Russia’s war in Ukraine has dominated the world’s attention since it began on Feb. 24, 2022. Western governments and journalists alike provided a constant flow of information and updates as the war unfolded, documenting every war crime, military gain, and loss. Leaders kept alive the unwavering support for Kyiv’s fight for its freedom.
That all changed on Oct. 7 when Hamas launched its brutal attack on Israel. The world’s focus switched in an instant to a war that grows more dire with each passing day as thousands are killed, with no end in sight.
“We just got enough attention of the Western world that Russia [can be beaten]… and, suddenly, this conflict appears,” a military medic named Hound said with a sigh in voice messages sent to The Daily Beast. “We need more supplies, we need more weaponry.”
Ukrainian soldiers told The Daily Beast that America’s focus shifting elsewhere would mean their battle to stave off President Vladimir Putin’s invasion would be derailed and Russia would be allowed to make major advances.
Hound has been serving in Ukraine’s military since the beginning of the conflict, and he has seen some of the worst aspects of the war as he drives emergency vehicles to and from the front lines, tending to wounded soldiers and collecting the dead. A history major before the war, Hound had plans to pursue a bachelor’s degree in international affairs until Russia’s invasion sent him to the front lines. When the soldier has spare time, he checks the news to stay up-to-date with the rapidly changing world around him and affairs abroad.
“Just two days after the conflict in Israel exploded on October 7, Russia started another offensive on Ukrainian territory, so they are trying to hide their operations.”
Speaking on the month-long war between Israel and Hamas, Hound said, “This situation makes us Ukrainian military nervous because of the potential shortage of supplies we might get. We are still dependent, we cannot produce enough weaponry systems ammunition for such a big scale of war that we are having right now. Any other conflicts that move supplement and financial aid, especially American money, it’s a threat to our status quo.”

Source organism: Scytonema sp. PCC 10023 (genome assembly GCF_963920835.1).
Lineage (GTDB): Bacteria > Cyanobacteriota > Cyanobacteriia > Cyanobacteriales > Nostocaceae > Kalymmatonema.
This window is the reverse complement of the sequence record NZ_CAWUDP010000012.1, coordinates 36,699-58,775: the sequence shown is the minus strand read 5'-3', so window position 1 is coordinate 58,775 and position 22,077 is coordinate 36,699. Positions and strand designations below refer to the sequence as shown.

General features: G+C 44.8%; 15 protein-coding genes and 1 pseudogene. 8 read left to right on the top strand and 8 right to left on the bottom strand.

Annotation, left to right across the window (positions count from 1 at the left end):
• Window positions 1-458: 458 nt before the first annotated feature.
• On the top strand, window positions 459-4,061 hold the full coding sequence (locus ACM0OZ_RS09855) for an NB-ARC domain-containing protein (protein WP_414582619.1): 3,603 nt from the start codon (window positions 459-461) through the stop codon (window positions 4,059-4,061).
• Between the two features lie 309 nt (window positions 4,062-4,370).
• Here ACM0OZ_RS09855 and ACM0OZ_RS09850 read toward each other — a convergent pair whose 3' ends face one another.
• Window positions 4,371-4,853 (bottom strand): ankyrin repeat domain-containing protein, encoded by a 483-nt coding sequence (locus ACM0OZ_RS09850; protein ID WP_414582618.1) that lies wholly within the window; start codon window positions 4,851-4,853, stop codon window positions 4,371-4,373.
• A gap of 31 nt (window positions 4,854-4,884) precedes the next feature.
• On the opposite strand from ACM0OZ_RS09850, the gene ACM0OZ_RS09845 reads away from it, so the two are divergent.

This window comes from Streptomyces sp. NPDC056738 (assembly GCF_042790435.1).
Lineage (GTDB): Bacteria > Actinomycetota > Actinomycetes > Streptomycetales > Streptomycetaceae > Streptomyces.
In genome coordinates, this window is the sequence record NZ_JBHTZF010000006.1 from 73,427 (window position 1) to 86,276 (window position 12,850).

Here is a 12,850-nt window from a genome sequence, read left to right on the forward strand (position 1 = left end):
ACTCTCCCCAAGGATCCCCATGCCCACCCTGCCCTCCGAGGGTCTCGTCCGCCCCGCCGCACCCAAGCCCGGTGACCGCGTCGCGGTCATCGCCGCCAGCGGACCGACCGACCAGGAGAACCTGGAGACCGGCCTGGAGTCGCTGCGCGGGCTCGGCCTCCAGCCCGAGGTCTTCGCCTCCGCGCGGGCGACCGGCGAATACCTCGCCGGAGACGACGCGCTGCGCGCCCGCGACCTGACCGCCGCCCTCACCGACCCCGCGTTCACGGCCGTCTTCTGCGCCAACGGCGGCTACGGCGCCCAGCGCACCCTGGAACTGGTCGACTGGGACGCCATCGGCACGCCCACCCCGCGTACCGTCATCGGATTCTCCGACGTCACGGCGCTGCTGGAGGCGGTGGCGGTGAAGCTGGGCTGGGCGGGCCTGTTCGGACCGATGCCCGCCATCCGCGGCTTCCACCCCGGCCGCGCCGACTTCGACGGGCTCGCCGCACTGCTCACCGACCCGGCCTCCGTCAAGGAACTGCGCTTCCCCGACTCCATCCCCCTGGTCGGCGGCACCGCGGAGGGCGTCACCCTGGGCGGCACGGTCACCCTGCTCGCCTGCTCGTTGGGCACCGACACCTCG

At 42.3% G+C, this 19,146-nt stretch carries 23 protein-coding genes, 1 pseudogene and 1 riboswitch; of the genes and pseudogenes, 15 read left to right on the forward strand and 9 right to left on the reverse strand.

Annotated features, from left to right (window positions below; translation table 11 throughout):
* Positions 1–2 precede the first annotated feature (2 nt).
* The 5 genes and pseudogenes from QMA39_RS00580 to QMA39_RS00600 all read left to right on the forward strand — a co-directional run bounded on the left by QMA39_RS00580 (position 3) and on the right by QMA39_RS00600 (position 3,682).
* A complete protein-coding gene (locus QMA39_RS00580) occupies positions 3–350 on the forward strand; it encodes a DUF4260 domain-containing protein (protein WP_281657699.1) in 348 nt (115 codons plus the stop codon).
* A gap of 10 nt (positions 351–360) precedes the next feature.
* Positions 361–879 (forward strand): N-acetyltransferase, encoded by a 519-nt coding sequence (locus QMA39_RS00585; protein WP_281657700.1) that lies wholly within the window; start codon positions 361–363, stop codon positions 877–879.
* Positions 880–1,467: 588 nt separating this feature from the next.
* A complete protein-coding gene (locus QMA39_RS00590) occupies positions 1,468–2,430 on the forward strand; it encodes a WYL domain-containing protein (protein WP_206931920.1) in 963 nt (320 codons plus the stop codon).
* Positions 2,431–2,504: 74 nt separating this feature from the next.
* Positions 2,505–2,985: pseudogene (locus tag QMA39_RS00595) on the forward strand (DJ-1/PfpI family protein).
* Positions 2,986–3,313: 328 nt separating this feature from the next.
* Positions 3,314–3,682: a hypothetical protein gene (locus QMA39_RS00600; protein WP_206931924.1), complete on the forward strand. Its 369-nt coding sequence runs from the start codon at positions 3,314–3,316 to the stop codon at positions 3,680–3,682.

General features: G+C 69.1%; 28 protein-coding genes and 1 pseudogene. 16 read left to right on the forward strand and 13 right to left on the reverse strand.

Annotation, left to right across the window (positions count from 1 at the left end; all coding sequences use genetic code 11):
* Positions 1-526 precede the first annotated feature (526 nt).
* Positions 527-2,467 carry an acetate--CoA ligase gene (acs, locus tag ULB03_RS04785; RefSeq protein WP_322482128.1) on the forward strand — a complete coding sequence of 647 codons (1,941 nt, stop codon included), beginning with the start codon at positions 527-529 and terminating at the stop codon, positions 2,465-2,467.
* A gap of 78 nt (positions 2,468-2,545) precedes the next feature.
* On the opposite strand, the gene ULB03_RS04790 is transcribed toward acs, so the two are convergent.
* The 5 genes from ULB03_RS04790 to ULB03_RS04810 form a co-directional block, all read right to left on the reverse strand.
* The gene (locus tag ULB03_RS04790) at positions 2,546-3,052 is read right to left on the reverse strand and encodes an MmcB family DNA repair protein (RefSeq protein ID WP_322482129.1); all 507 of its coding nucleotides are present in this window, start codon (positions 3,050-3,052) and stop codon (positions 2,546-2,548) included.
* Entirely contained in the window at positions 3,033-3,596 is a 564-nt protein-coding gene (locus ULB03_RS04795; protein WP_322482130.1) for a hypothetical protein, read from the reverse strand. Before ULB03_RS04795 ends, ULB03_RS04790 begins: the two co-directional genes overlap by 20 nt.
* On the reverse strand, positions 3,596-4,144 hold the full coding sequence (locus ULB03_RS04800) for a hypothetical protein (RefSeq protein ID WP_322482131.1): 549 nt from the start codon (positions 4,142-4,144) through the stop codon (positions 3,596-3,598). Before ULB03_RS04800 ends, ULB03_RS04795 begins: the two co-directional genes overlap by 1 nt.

Ukraine’s military has received over $46 billion from the U.S. since the war began, including over $25 billion for weaponry. The United Kingdom has given Ukraine $5.5 billion, and Germany has agreed to supply the military with $19 billion until 2027, part of a $52 billion pledge by the European Union states. While support for Ukraine has been a priority for the Biden administration and other Western leaders, they now have a rapidly escalating war to provide for. The U.S. gave Israel $3.8 billion in military aid this year, and now Biden has proposed sending an additional $14 billion to the country, part of a proposed $100 billion that would deliver aid to Israel, Ukraine, the Gaza Strip and elsewhere.
Despite the proposed increase in aid to Ukraine, the possibility of a new large-scale war in the Middle East, where the U.S. and other Western countries might have to juggle their priorities between two major scale wars in two separate regions of the globe, has caused questions for soldiers The Daily Beast spoke with about what will happen next.
When asked about his biggest concern, a soldier named Spenser wrote on a messaging app, “Without the support of the United States and others, we will be forced to retreat if the enemy troops advance on all fronts. We have partners, and we will receive help from them, but it will be much less, or the war will (reach) Lviv.”
A soldier named Alex, who is on medical leave from the Zaporizhzhia direction after suffering from shrapnel wounds, said in a phone call, “I’m facing the truth: We are reliant on support from the West, especially such a big player like the U.S. Meaning that they need to spread their attention and spread their resources, which they are able to provide, it’s a hard time.”
“We are expecting Russia is going to try to capitalize on that, hoping that they can throw massive assaults or something, hoping the world will avert its attention from Ukraine at the moment. However, as a soldier, I already made a choice—either we win, or I die trying. Whatever the future brings, we’re going to face it regardless,” he added.